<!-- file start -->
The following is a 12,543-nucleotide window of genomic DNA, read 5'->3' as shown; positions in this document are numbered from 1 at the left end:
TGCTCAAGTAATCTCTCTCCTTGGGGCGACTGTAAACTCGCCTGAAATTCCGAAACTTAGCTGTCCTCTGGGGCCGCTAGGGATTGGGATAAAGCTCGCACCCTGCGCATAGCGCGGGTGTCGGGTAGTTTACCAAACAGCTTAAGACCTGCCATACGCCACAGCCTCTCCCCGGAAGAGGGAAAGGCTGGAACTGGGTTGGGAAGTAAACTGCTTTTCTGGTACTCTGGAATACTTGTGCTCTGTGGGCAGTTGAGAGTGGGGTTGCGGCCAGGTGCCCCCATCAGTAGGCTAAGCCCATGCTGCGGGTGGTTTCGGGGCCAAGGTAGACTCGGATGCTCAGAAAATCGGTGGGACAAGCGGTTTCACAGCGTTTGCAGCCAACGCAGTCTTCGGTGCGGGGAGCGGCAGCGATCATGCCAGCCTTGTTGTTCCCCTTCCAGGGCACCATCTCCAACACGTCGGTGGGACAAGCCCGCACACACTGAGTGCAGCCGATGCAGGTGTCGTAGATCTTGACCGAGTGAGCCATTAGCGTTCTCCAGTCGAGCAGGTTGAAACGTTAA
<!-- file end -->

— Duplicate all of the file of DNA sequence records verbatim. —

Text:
The following is a 12,543-nucleotide window of genomic DNA, read 5'->3' as shown; positions in this document are numbered from 1 at the left end:
TGCTCAAGTAATCTCTCTCCTTGGGGCGACTGTAAACTCGCCTGAAATTCCGAAACTTAGCTGTCCTCTGGGGCCGCTAGGGATTGGGATAAAGCTCGCACCCTGCGCATAGCGCGGGTGTCGGGTAGTTTACCAAACAGCTTAAGACCTGCCATACGCCACAGCCTCTCCCCGGAAGAGGGAAAGGCTGGAACTGGGTTGGGAAGTAAACTGCTTTTCTGGTACTCTGGAATACTTGTGCTCTGTGGGCAGTTGAGAGTGGGGTTGCGGCCAGGTGCCCCCATCAGTAGGCTAAGCCCATGCTGCGGGTGGTTTCGGGGCCAAGGTAGACTCGGATGCTCAGAAAATCGGTGGGACAAGCGGTTTCACAGCGTTTGCAGCCAACGCAGTCTTCGGTGCGGGGAGCGGCAGCGATCATGCCAGCCTTGTTGTTCCCCTTCCAGGGCACCATCTCCAACACGTCGGTGGGACAAGCCCGCACACACTGAGTGCAGCCGATGCAGGTGTCGTAGATCTTGACCGAGTGAGCCATTAGCGTTCTCCAGTCGAGCAGGTTGAAACGTTAA